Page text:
As a result of the decision, Yamatji Nation will hold non-exclusive possession rights over parts of the former Barnong, Menai Hills and Kadji Kadji pastoral leases, as well as land near Wanda Nature Reserve, Lucky Bay and Aboriginal Lands Trust areas in Carnamah, Kadathini and Eneabba. It does not give them the right to control access and use of an area, but it does allow them to access, hunt and camp on this country. A conservation area will be created under joint management, empowering the traditional owners to be able to care for their country, and will offer opportunities for Indigenous ranger programs in the region.[9]

Minister for Indigenous Australians, Ken Wyatt, stressed the significance of the decision, saying "It gives, through this determination, traditional owners a place at the table. You are no longer sitting outside waiting for a decision, you are co-developing, co-designing the future".[9]

Boolardy/MRO ILUA[edit]

Boolardy Station, the site of the Murchison Radio-astronomy Observatory (MRO), lies on the traditional lands of the Wajarri. The Commonwealth Scientific and Industrial Research Organisation (CSIRO) and the Australian Square Kilometre Array Pathfinder (ASKAP) office have been working with a group of Wajarri Yamatji people to enable the various radio telescope projects located on the MRO to proceed.[10] For several years leading up to 2020, negotiations have been taking place ahead of the signing of an ILUA between the Wajarri people and the CSIRO, guided by the federal Department of Industry, Innovation and Science (in 2020 the Department of Industry, Science, Energy and Resources).[11]

About 15 traditional owners are involved in the negotiations, representing different groups. There are challenges involved in working out how to respect the cultural significance of the area, and how to build the infrastructure (ultimately part of the international Square Kilometre Array (SKA) project) with minimal disruption to the landscape. Surveys of heritage sites have been undertaken, but the work and negotiations were somewhat disrupted by the COVID-19 pandemic in Australia.[11]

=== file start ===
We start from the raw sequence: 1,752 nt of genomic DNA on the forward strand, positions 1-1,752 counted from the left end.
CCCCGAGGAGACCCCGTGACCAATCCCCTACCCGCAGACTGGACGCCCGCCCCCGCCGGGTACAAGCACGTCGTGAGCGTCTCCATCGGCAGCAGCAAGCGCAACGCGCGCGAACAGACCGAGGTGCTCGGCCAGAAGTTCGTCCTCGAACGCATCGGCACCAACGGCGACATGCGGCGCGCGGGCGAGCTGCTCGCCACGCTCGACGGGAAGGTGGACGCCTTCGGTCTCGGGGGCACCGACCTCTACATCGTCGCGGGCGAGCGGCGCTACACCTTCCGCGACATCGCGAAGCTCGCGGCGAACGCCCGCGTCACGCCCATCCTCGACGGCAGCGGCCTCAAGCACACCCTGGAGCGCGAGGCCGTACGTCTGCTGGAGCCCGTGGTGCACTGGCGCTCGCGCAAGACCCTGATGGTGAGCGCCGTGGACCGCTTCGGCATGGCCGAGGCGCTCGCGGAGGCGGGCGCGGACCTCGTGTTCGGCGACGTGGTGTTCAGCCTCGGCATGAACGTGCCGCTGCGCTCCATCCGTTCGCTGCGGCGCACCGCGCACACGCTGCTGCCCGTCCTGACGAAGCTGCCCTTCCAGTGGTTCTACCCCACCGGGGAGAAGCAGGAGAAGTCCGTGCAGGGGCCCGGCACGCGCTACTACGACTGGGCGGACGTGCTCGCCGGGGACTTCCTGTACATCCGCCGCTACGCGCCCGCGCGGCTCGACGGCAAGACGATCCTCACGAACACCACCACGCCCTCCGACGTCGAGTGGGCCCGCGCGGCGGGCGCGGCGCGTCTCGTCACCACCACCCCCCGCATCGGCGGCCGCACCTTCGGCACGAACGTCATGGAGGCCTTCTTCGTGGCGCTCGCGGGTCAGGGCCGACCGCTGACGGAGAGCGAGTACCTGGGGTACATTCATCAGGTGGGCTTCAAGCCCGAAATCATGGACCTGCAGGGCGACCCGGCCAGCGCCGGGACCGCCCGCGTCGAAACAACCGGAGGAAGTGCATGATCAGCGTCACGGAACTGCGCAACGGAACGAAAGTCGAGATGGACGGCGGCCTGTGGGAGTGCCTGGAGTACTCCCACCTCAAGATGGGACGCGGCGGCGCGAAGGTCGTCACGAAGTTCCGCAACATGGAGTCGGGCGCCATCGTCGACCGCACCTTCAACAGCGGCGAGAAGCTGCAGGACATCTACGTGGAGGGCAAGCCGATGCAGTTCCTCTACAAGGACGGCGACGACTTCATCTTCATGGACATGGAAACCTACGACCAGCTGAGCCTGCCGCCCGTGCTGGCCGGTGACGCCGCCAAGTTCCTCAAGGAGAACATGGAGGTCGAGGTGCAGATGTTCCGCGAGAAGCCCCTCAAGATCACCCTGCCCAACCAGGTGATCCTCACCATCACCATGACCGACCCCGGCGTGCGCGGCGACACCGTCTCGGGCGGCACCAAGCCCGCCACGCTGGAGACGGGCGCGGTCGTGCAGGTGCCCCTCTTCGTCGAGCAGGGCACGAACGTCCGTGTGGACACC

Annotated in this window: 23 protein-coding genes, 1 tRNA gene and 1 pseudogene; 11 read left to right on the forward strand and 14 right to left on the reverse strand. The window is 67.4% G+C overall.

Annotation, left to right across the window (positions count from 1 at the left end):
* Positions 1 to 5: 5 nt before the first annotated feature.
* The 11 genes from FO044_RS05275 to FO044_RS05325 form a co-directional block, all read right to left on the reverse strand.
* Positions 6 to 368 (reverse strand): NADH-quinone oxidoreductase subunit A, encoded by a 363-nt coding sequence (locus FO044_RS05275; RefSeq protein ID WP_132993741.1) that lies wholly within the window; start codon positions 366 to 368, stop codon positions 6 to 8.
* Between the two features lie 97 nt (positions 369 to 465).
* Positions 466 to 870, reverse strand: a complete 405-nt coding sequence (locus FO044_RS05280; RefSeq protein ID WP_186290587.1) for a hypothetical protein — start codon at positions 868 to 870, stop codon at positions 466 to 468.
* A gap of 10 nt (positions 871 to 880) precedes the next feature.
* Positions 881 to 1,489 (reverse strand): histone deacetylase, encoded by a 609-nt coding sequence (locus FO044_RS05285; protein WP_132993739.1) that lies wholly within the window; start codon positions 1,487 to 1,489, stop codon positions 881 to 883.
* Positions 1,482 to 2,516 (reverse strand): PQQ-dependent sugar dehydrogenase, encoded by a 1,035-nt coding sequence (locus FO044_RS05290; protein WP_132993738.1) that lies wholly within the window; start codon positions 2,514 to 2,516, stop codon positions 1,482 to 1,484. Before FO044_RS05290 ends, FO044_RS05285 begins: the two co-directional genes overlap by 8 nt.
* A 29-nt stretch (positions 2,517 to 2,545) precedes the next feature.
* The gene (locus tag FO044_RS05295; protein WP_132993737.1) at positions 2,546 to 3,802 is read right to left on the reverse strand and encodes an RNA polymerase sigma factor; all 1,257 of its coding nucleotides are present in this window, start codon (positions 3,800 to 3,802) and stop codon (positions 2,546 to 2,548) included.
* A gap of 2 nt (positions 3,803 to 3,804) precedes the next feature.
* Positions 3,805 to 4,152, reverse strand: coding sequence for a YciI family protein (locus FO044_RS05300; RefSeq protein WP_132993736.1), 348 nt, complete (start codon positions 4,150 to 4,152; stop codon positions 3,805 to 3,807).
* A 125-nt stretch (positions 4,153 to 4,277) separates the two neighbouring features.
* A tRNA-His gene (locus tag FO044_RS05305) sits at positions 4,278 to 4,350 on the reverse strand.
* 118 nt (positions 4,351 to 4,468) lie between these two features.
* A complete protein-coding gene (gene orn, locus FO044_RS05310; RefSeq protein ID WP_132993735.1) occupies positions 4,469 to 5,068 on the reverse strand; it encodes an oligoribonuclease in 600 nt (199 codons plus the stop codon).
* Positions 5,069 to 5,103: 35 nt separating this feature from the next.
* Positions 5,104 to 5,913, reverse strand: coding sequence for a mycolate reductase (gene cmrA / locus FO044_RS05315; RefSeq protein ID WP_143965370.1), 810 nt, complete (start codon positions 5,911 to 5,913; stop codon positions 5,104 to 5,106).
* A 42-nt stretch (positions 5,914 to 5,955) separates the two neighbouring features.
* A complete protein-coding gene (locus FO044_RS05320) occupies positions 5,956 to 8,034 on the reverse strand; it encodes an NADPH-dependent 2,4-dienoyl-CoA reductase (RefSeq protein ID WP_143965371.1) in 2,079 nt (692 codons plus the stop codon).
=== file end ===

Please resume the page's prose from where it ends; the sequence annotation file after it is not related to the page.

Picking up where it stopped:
Notable Yamatji[edit]


  1. ^ "yamatji..is commonly in the Murchison for anyone of Aboriginal descent who was born in the district. Other terms are applied to other districts: for instance, Aborigines from farther east are called Wanmala, and those from the south-west Nunga (Nyungar)."[2]
  2. ^ Eaton was recognised as the NAIDOC Female Elder of the Year in 2009.[4]


  1. ^ Douglas 1981, p. 260.
  2. ^ Douglas 1981, p. 199.
  3. ^ https://www.ymac.org.au/wp-content/uploads/2021/11/02815-Yamatji-Annual-report-2021-FINAL.pdf
  4. ^ YMAC 2009.
  5. ^ a b YMAC News 2017.
  6. ^ NNTT 2017.
  7. ^ Wajarri 2004.
  8. ^ SY 2017.
  9. ^ a b c d Meachim, Laura (7 February 2020). "'It is your land': Traditional owners granted native title and funding deal in Australian first". ABC News. Australian Broadcasting Corporation. Retrieved 8 February 2020.
  10. ^ "Murchison Radio-astronomy Observatory". CSIRO. Retrieved 21 December 2020.
  11. ^ a b Prendergast, Joanna; Lewis, Chris (7 November 2020). "Why stargazers, modern and ancient, covet a tract of land in Australia's arid heart". ABC News. Australian Broadcasting Corporation. Retrieved 21 December 2020.
  12. ^ Breen 1991, p. 17.
  13. ^ Harrold & Whitby 1996, p. 18.
  14. ^ Nicol 2017.
  15. ^ Taylor & Bodey 2011.
  16. ^ Wyatt 2015.
  17. ^ Tucak 2010.